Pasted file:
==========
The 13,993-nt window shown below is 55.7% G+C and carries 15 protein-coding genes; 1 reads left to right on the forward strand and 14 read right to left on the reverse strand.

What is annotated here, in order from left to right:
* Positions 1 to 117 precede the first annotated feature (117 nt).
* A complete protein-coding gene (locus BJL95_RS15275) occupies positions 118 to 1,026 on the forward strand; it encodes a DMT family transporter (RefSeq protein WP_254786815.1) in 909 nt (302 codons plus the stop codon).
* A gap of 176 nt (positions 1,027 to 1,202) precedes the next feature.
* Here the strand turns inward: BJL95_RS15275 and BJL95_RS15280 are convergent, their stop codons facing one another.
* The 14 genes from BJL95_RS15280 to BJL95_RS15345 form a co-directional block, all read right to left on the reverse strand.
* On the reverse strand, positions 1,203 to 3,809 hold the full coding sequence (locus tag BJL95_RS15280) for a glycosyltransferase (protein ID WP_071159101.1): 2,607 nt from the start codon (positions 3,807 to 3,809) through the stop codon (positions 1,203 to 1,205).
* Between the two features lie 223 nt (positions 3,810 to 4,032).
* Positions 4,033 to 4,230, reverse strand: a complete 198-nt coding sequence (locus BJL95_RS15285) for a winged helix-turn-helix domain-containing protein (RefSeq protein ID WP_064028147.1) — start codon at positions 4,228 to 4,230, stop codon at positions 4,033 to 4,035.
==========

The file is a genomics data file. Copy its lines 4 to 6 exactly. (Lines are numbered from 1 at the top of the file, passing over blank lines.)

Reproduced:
* A complete protein-coding gene (locus BJL95_RS15275) occupies positions 118 to 1,026 on the forward strand; it encodes a DMT family transporter (RefSeq protein WP_254786815.1) in 909 nt (302 codons plus the stop codon).
* A gap of 176 nt (positions 1,027 to 1,202) precedes the next feature.
* Here the strand turns inward: BJL95_RS15275 and BJL95_RS15280 are convergent, their stop codons facing one another.